In the words of an old proverb, don’t boast your talent in calligraphy, painting, dancing and singing when you visit Jindo. The collection of some 230 small islets is full of rich cultural heritage.
“Jindo used to be a land of exile for scholars during the Joseon Era. The scholars suppressed their tears and regret with art. That’s how folk culture has developed in the area,” said Lee Pyong-gi, head of tourist culture guides for Jindo County Office.
“Along with the beautiful scenery, each tourist destination in Jindo has its own story to tell, tales that have been accumulated over long periods of time,” he said.
Rich cultural heritage
Jindo County boasts the highest number of designated cultural assets in all the country’s municipal and provincial governments.
It houses 10 intangible cultural assets and 20 human cultural assets designated by the central and South Jeolla provincial governments.
The majority of intangible assets are the music and sounds that have been handed down throughout Jindo’s history, such as a song sung by people doing farm work and chants accompanying exorcism rituals.
Sitgim-gut, which was designated Important Intangible Cultural Property, is a shamanistic ritual performed to escort the spirit of the dead to heaven by “washing” it or making it “pure.”
Jindo is also a birthplace for the UNESCO-listed folk song “Arirang,” which reflects Koreans’ unique sentiment of “han,” representing the suppressed yet hopeful desire for justice.
Inspirational site for painters
The legacy of Jindo’s artistic value can be found at Ullimsanbang, where painter Sochi and his descendants have made artwork for over a century since 1856.
The atelier, nestled deep in the forests of Mt. Chomchalsan, is known among art historians as the mecca of Korean painting.
Unrim, which means “forest of mist” in Korean, originates from the misty landscape where Ullimsanbang is located. This forest mist has been the subject of Sochi’s family’s ink-and-wash landscape paintings.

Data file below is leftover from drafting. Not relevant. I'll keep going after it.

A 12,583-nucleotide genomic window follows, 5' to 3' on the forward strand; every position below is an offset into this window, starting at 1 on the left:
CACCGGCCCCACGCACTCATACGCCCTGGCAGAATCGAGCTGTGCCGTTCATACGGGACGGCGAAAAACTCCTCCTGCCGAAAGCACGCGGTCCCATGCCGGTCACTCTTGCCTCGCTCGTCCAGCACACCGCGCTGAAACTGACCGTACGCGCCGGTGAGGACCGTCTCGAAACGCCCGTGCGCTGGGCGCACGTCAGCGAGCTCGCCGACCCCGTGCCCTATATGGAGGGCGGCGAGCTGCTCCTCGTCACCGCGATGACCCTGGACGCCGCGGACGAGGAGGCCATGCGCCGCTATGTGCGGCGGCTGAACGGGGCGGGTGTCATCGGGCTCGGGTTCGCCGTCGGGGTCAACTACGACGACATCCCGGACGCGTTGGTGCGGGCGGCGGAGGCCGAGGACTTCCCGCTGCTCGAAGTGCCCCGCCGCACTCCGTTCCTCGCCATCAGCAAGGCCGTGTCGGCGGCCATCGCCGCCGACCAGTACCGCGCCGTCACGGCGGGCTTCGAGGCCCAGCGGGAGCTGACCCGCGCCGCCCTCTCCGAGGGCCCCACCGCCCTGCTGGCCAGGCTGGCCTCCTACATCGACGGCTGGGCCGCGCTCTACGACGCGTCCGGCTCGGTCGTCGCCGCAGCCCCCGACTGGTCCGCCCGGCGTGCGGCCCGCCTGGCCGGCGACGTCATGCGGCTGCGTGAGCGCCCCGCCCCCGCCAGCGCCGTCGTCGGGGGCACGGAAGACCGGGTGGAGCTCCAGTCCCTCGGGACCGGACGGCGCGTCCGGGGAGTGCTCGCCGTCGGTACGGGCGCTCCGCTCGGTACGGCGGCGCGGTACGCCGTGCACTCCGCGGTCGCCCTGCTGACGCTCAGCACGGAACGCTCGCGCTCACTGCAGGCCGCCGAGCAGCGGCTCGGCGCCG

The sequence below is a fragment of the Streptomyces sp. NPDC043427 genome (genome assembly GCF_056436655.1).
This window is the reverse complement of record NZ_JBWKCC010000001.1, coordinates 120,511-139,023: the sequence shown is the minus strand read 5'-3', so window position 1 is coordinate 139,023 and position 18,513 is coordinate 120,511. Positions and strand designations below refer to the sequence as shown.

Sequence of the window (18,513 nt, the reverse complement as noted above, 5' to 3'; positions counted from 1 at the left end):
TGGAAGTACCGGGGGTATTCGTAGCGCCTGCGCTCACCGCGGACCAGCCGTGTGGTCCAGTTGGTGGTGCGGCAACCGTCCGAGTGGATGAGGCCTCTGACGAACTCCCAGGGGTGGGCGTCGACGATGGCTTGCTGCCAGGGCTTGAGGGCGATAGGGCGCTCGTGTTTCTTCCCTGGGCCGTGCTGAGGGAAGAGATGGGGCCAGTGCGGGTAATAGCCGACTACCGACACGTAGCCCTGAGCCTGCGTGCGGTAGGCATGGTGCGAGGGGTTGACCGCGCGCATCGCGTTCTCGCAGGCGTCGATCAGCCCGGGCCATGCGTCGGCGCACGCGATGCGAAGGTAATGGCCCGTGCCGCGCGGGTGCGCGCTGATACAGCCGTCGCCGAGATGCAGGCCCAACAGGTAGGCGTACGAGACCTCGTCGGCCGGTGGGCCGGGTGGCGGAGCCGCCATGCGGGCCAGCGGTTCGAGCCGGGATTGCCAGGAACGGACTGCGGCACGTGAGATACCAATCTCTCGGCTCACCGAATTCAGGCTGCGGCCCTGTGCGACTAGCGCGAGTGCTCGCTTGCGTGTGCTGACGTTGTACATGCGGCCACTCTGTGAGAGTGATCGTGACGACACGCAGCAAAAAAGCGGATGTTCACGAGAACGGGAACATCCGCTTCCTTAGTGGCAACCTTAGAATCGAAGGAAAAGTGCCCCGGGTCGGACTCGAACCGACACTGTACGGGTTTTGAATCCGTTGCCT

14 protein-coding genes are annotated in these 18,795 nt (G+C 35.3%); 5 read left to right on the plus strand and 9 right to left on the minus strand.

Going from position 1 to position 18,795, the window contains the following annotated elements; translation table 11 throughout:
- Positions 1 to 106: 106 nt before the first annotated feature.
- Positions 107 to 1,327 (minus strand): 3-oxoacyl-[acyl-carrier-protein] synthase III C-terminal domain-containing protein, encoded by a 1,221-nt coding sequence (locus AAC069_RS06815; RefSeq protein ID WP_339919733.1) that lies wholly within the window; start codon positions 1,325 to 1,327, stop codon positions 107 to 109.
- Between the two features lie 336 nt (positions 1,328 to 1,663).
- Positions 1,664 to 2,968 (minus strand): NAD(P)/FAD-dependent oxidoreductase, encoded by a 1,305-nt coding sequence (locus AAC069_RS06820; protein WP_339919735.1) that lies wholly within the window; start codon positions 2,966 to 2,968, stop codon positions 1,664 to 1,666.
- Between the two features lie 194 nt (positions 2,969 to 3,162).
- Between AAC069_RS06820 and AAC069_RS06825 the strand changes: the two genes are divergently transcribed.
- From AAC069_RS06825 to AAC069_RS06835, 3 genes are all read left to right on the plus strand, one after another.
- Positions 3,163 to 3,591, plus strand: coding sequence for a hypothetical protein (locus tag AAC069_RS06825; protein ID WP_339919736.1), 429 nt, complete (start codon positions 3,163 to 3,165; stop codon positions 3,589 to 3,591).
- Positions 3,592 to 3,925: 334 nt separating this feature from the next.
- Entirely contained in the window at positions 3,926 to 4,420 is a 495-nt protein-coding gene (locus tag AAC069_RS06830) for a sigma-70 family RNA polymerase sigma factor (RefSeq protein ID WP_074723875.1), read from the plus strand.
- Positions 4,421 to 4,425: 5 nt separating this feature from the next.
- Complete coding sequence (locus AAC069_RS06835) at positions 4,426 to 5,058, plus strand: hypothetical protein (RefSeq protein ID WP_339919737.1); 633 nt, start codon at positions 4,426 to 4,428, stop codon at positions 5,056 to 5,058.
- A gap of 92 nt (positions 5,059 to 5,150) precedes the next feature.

Flashing back to naval victory
Jindo ― specifically, the Uldolmok Strait ― is the site of the historic 16th naval battle of Myeongnyang depicted in the recent blockbuster “Roaring Currents.” Jindo hopes the film will help create enough momentum to attract tourists to the area to relive Adm. Yi Sun-sin’s victory against the Japanese fleets.
This is because tourism is one of the chief sources of income for the island.
The Uldolmok Strait, which is also known as Myeongnyang Strait, is spanned by Jindo Bridge, connecting Jindo County with Haenam County.
The 484-meter-long bridge itself is a worthwhile tourist attraction, and the site’s popularity has soared since the film’s release on July 30.
The Uldolmok Strait measures 294 meters wide, about the width of Seoul’s Hangang River. Water in the strait flows at 11 knots per hour, the fastest seawater current in all of Asia. People in Jindo say the water makes a loud roaring sound as if young men were shouting in their loudest voices. There are also whirlpools in the passage, making it difficult for ships to travel against the flow.
|Visitors participate in Jindo Miracle Sea Road Festival, an annual event to celebrate the natural phenomenon whereby the Jindo Sea opens up to reveal a 2.9-kilometer pathway connecting Jindo Island to the nearby island of Modo. (Jindo County Office)|
Must-see sea-parting festival
To foreign tourists, Jindo is better known for its Jindo Miracle Sea Road Festival, an annual event celebrating a natural phenomenon in which the Jindo Sea opens up to reveal a 2.9-kilometer pathway connecting Jindo Island to the nearby island of Modo.
The phenomenon first received international attention in 1975 when Pierre Landy, the former French ambassador to Korea, told a French newspaper it was the Korean version of Moses’ miracle, referring to the biblical parting of the Red Sea.
Every year, around 1 million foreign and local tourists visit the site to witness the hour-long phenomenon in the second month of the lunar calendar, according to the county office. The festival was held from March 30―April 2 this year.
By Park Han-na (firstname.lastname@example.org)